Glucocorticoids (GCs) are stress hormones secreted in response to perceived psychological and or physiological stress. GCs have been shown to reduce tissue inflammation by down-regulating the production of inflammatory chemokines produced by epithelial cells. The protozoan parasite Toxoplasma gondii is known to increase cytokine, chemokine, and Toll-like receptors (TLRs) expression in parasite infected mouse intestinal epithelial cells (IECs). We sought to analyze the role of an anti-inflammatory protein, glucocorticoid-induced leucine zipper (GILZ) in MODE-K cells during infection with T. gondii. GILZ expression in MODE-K cells was assessed by PCR and immunoblotting after stimulation with GCs (corticosterone, CORT) or T. gondii infection. GILZ mRNA was constitutively expressed in MODE-K cells but not its protein product. While infection and pre-exposure to CORT decreased GILZ isoforms of 28 and 17. kD, the presence of CORT during infection increased levels of 17. kD isoform. Infected cells treated with CORT had decreased expression of chemokines (IP-10/CXCL10, MCP-1/CCL2, MIP-2/CXCL8) while their expression was increased when endogenous GILZ was removed by siRNA treatment. GILZ up-regulation during infection may serve as a mechanism to decrease epithelial cell responses and facilitate parasite replication.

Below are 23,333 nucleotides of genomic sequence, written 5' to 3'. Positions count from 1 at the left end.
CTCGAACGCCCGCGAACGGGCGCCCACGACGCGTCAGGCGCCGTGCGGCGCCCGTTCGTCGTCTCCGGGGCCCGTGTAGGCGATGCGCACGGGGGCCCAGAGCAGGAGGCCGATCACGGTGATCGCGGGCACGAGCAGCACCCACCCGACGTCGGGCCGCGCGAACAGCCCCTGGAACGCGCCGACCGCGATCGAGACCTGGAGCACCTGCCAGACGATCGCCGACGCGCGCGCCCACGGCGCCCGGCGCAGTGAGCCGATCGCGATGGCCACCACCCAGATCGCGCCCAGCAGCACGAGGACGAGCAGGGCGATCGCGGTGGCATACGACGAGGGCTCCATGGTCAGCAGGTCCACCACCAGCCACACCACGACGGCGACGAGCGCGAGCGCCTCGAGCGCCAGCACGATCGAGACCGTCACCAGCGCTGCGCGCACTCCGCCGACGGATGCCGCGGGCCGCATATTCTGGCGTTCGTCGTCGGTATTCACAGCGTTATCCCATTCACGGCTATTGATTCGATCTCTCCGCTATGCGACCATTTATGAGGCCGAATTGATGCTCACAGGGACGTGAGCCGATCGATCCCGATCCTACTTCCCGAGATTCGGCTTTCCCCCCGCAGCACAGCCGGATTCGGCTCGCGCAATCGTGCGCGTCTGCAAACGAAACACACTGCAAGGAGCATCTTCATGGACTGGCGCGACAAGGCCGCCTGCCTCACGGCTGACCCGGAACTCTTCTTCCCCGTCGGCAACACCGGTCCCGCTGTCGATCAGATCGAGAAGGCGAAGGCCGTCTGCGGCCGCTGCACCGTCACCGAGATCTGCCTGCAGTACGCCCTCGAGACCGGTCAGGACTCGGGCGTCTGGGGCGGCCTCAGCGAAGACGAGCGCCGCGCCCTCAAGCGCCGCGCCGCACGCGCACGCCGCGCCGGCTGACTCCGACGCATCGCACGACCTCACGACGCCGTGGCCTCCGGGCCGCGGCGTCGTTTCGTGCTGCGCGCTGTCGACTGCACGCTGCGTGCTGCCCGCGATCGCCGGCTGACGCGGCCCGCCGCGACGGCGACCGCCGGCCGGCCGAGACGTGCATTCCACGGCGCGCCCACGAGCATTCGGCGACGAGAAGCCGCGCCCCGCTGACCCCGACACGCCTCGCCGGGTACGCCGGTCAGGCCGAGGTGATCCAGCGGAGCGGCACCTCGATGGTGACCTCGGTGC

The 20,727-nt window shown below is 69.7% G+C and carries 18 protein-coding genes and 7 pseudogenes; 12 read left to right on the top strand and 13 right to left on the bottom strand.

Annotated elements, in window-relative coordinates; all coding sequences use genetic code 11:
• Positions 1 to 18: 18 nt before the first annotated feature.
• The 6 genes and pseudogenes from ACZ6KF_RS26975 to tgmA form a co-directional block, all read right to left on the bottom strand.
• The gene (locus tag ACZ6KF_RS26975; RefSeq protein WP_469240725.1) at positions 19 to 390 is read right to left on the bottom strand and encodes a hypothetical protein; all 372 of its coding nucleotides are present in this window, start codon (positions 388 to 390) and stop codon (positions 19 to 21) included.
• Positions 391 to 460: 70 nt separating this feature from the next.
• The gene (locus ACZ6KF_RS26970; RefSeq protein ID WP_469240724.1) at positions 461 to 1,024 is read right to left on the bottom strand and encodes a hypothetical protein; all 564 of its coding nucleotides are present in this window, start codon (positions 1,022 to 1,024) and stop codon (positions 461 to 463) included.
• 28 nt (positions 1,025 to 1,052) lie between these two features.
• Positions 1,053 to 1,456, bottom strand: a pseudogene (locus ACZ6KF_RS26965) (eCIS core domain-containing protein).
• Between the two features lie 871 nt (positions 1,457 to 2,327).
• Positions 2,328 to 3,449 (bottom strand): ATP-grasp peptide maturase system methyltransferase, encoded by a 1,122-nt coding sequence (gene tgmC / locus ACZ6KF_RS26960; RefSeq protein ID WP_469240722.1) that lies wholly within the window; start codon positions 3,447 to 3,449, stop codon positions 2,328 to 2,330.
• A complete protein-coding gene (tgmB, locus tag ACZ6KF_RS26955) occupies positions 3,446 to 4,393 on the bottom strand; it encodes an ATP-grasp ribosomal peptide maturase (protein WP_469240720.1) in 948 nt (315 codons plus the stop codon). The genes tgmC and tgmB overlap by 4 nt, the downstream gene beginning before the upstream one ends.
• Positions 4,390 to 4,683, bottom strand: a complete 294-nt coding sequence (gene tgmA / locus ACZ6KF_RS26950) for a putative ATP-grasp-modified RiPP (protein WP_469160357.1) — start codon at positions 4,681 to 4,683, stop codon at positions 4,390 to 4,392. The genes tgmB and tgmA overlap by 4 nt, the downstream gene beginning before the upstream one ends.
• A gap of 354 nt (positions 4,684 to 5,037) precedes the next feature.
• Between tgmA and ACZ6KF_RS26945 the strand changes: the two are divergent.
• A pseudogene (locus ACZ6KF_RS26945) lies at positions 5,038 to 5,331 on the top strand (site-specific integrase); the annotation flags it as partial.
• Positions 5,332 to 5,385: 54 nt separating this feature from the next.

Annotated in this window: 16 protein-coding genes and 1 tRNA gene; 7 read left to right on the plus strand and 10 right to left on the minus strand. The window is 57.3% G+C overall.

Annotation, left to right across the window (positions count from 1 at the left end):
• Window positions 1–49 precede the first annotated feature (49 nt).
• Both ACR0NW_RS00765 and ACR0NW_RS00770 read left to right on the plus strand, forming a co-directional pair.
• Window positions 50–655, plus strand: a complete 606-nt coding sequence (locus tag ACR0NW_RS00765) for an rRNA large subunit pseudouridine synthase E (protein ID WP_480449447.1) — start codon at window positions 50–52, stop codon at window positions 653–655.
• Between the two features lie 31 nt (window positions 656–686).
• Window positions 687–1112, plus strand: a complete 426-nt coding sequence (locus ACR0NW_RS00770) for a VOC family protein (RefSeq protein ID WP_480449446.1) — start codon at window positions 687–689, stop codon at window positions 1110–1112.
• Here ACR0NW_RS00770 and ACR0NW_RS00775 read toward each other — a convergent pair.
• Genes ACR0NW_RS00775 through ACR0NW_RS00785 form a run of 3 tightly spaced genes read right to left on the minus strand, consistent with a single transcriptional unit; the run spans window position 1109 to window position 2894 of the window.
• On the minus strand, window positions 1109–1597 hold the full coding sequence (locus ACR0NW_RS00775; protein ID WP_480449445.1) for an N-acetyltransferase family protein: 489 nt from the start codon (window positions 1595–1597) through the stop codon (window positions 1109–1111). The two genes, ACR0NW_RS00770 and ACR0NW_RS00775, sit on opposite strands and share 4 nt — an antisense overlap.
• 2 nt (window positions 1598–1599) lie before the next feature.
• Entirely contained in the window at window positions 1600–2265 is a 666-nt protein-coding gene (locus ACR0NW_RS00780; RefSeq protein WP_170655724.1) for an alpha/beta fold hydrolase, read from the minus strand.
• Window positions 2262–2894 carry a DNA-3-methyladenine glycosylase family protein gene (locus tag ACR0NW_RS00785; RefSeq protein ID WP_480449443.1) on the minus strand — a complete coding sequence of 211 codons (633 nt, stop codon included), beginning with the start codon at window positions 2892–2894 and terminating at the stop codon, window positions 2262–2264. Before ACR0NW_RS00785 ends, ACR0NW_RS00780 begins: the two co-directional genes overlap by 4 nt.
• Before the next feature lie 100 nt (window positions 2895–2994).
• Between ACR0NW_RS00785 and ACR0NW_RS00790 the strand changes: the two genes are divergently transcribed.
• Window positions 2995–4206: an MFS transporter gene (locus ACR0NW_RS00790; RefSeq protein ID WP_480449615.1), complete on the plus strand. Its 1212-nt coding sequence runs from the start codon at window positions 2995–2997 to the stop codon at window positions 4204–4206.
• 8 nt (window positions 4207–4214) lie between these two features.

ASJC Scopus subject areas
- Infectious Diseases